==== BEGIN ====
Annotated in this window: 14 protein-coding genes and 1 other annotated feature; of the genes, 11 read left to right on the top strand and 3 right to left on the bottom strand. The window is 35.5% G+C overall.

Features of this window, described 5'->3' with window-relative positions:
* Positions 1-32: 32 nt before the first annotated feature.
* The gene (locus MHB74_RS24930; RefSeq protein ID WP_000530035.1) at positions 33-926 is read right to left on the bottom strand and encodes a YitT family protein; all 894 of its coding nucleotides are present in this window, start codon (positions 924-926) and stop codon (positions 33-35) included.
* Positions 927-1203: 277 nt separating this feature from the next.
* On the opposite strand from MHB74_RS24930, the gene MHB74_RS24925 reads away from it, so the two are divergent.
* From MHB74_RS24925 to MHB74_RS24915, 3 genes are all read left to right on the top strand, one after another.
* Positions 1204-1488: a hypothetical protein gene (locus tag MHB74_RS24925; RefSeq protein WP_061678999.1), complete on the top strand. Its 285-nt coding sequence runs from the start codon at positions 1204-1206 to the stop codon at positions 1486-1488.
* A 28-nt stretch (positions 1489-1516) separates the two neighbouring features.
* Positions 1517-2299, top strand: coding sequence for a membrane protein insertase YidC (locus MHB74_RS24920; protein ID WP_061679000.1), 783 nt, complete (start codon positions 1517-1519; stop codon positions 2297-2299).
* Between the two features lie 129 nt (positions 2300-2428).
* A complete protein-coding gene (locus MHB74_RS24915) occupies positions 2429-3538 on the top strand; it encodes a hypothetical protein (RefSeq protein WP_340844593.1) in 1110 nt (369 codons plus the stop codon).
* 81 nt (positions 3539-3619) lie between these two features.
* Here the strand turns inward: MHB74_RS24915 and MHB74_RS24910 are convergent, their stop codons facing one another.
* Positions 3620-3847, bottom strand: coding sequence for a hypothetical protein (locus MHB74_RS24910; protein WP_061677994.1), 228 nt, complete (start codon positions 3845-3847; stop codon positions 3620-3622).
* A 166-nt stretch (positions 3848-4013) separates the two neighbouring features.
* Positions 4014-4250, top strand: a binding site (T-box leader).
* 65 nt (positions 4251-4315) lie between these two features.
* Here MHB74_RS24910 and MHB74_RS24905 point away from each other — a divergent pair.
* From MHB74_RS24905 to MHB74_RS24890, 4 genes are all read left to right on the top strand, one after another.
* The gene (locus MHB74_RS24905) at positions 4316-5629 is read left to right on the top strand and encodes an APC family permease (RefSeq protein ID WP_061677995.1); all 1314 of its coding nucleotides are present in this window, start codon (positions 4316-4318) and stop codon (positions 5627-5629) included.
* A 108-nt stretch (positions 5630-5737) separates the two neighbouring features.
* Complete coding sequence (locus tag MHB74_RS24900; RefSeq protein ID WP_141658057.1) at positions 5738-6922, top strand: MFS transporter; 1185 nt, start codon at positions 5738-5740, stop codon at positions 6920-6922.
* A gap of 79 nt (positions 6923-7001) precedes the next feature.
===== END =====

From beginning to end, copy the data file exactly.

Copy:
Annotated in this window: 14 protein-coding genes and 1 other annotated feature; of the genes, 11 read left to right on the top strand and 3 right to left on the bottom strand. The window is 35.5% G+C overall.

Features of this window, described 5'->3' with window-relative positions:
* Positions 1-32: 32 nt before the first annotated feature.
* The gene (locus MHB74_RS24930; RefSeq protein ID WP_000530035.1) at positions 33-926 is read right to left on the bottom strand and encodes a YitT family protein; all 894 of its coding nucleotides are present in this window, start codon (positions 924-926) and stop codon (positions 33-35) included.
* Positions 927-1203: 277 nt separating this feature from the next.
* On the opposite strand from MHB74_RS24930, the gene MHB74_RS24925 reads away from it, so the two are divergent.
* From MHB74_RS24925 to MHB74_RS24915, 3 genes are all read left to right on the top strand, one after another.
* Positions 1204-1488: a hypothetical protein gene (locus tag MHB74_RS24925; RefSeq protein WP_061678999.1), complete on the top strand. Its 285-nt coding sequence runs from the start codon at positions 1204-1206 to the stop codon at positions 1486-1488.
* A 28-nt stretch (positions 1489-1516) separates the two neighbouring features.
* Positions 1517-2299, top strand: coding sequence for a membrane protein insertase YidC (locus MHB74_RS24920; protein ID WP_061679000.1), 783 nt, complete (start codon positions 1517-1519; stop codon positions 2297-2299).
* Between the two features lie 129 nt (positions 2300-2428).
* A complete protein-coding gene (locus MHB74_RS24915) occupies positions 2429-3538 on the top strand; it encodes a hypothetical protein (RefSeq protein WP_340844593.1) in 1110 nt (369 codons plus the stop codon).
* 81 nt (positions 3539-3619) lie between these two features.
* Here the strand turns inward: MHB74_RS24915 and MHB74_RS24910 are convergent, their stop codons facing one another.
* Positions 3620-3847, bottom strand: coding sequence for a hypothetical protein (locus MHB74_RS24910; protein WP_061677994.1), 228 nt, complete (start codon positions 3845-3847; stop codon positions 3620-3622).
* A 166-nt stretch (positions 3848-4013) separates the two neighbouring features.
* Positions 4014-4250, top strand: a binding site (T-box leader).
* 65 nt (positions 4251-4315) lie between these two features.
* Here MHB74_RS24910 and MHB74_RS24905 point away from each other — a divergent pair.
* From MHB74_RS24905 to MHB74_RS24890, 4 genes are all read left to right on the top strand, one after another.
* The gene (locus MHB74_RS24905) at positions 4316-5629 is read left to right on the top strand and encodes an APC family permease (RefSeq protein ID WP_061677995.1); all 1314 of its coding nucleotides are present in this window, start codon (positions 4316-4318) and stop codon (positions 5627-5629) included.
* A 108-nt stretch (positions 5630-5737) separates the two neighbouring features.
* Complete coding sequence (locus tag MHB74_RS24900; RefSeq protein ID WP_141658057.1) at positions 5738-6922, top strand: MFS transporter; 1185 nt, start codon at positions 5738-5740, stop codon at positions 6920-6922.
* A gap of 79 nt (positions 6923-7001) precedes the next feature.